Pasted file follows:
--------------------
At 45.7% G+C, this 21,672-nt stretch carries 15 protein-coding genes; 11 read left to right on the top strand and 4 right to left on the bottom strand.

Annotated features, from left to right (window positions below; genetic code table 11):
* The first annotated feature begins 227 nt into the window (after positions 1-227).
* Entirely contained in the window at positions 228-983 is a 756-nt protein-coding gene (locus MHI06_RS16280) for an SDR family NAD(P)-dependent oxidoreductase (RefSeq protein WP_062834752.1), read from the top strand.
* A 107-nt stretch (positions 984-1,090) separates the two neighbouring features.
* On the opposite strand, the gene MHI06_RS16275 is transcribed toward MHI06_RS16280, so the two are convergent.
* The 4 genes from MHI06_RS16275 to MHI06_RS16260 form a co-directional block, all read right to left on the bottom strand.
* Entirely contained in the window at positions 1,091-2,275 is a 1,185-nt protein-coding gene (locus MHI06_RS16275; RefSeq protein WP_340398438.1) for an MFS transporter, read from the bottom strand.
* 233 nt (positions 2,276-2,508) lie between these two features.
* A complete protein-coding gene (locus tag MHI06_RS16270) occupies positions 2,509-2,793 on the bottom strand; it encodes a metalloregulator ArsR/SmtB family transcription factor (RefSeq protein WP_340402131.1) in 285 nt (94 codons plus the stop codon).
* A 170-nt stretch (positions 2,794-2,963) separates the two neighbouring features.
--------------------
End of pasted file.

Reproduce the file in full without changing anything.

At 45.7% G+C, this 21,672-nt stretch carries 15 protein-coding genes; 11 read left to right on the top strand and 4 right to left on the bottom strand.

Annotated features, from left to right (window positions below; genetic code table 11):
* The first annotated feature begins 227 nt into the window (after positions 1-227).
* Entirely contained in the window at positions 228-983 is a 756-nt protein-coding gene (locus MHI06_RS16280) for an SDR family NAD(P)-dependent oxidoreductase (RefSeq protein WP_062834752.1), read from the top strand.
* A 107-nt stretch (positions 984-1,090) separates the two neighbouring features.
* On the opposite strand, the gene MHI06_RS16275 is transcribed toward MHI06_RS16280, so the two are convergent.
* The 4 genes from MHI06_RS16275 to MHI06_RS16260 form a co-directional block, all read right to left on the bottom strand.
* Entirely contained in the window at positions 1,091-2,275 is a 1,185-nt protein-coding gene (locus MHI06_RS16275; RefSeq protein WP_340398438.1) for an MFS transporter, read from the bottom strand.
* 233 nt (positions 2,276-2,508) lie between these two features.
* A complete protein-coding gene (locus tag MHI06_RS16270) occupies positions 2,509-2,793 on the bottom strand; it encodes a metalloregulator ArsR/SmtB family transcription factor (RefSeq protein WP_340402131.1) in 285 nt (94 codons plus the stop codon).
* A 170-nt stretch (positions 2,794-2,963) separates the two neighbouring features.